A frequently asked question by companies at the start of their ESG journey is, “What is the difference between the Sustainable Development Goals and Environmental, Social & Governance reporting?” Indeed, companies often find themselves overwhelmed at the start of their ESG journey. All of a sudden, CEOs find themselves up against multiple frameworks, expensive consultants and a myriad of complicated terms, phrases and metrics.
Many people are aware of the SDGs, with some companies ‘adopting’ or ‘reporting’ against a select (or even all)SDGs. But what are they precisely? The 2030 Agenda for Sustainable Development, adopted in 2015 by allUnited Nations Member States, provides a shared blueprint for peace and prosperity for people and the planet.At its heart, are the 17 Sustainable Development Goals (SDGs), which act as an urgent call for action by all countries - developed and developing - in a global partnership(1).
Simply put, the SDG’s are a series of goals and targets created in order to help us all - individuals, countries and companies - to achieve the ideal of a sustainable, diverse and inclusive society, which leaves no one behind, by 2030.
So, where does that leave ESG? Environmental, Social, and Governance refers to criteria that broaden and deepen the analysis of companies and generate more data upon which investment decisions could be made. Equally, ESG reporting enables stakeholders to evaluate a company’s adherence to its contract with society and its contribution to the SDGs.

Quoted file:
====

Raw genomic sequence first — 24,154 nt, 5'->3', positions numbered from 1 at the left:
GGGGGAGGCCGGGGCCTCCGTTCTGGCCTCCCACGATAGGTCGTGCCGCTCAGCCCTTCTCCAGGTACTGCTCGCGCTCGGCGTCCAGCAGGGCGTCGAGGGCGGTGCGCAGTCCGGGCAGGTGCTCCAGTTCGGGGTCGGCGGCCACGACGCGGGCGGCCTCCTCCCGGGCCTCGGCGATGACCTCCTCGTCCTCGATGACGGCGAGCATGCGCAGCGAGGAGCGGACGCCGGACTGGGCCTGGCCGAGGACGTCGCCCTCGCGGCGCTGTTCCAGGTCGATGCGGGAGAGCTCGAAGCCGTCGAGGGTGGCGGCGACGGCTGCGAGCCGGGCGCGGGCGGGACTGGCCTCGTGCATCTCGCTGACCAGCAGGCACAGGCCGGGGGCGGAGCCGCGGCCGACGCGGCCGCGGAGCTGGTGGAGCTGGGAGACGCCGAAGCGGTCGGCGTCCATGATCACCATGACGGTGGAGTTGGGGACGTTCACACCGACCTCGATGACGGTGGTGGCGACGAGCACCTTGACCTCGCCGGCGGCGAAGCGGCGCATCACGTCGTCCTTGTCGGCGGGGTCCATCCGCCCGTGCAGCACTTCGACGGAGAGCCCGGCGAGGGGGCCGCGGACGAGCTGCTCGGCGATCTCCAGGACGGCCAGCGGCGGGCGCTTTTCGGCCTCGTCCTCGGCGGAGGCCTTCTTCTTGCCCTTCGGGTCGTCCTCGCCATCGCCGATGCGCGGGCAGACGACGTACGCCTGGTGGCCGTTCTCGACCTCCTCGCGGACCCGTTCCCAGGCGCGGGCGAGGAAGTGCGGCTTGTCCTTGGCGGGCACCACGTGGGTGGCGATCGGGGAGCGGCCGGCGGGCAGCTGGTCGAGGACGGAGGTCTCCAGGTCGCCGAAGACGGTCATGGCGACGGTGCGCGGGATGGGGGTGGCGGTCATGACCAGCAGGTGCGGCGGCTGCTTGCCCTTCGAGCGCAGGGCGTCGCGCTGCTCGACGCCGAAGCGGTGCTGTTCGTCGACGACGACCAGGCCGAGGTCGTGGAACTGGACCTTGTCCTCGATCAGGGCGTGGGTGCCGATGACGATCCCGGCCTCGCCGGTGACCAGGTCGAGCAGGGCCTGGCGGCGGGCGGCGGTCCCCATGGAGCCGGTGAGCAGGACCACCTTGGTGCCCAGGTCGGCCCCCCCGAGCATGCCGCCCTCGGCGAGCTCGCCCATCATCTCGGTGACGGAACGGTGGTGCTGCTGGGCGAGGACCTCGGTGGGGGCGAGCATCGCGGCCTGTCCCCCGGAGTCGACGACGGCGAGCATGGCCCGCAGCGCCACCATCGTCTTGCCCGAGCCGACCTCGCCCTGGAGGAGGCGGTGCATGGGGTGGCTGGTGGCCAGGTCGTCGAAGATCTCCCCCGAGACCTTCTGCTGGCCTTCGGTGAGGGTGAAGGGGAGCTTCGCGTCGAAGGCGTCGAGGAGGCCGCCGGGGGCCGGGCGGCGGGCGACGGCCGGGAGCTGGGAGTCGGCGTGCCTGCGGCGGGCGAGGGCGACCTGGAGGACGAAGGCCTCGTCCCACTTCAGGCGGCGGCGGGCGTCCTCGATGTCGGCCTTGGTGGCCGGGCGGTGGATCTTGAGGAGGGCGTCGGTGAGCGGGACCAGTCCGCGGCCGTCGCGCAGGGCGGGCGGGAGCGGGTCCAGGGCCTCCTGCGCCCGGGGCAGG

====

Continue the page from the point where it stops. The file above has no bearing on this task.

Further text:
In 2017, the International Business Council (IBC) of the World Economic Forum sponsored The Compact for Responsive and Responsible Leadership(2), which declared that “society is best served by corporations that have aligned their goals to serve the long-term goals of society.” Here, they identified the SDGs as the roadmap for achieving this alignment.
It was therefore fitting that the four pillars of the SCM’s (governance, planet people, prosperity) were created to be aligned with, and inspired by the SDG’s.
It is important to remember that while the SDG’s represent global goals and targets for society overall, ESG represents methods and processes for the business community to gather and transparently report data. ESG frameworks allow companies to measure responsible and sustainable corporate growth and business continuity in a structured and standardized way.
Today, the World Economic Forum’s Stakeholder Capitalism Metrics ESG framework set a gold-standard in reporting on genuine, structured, and standardized change in the world.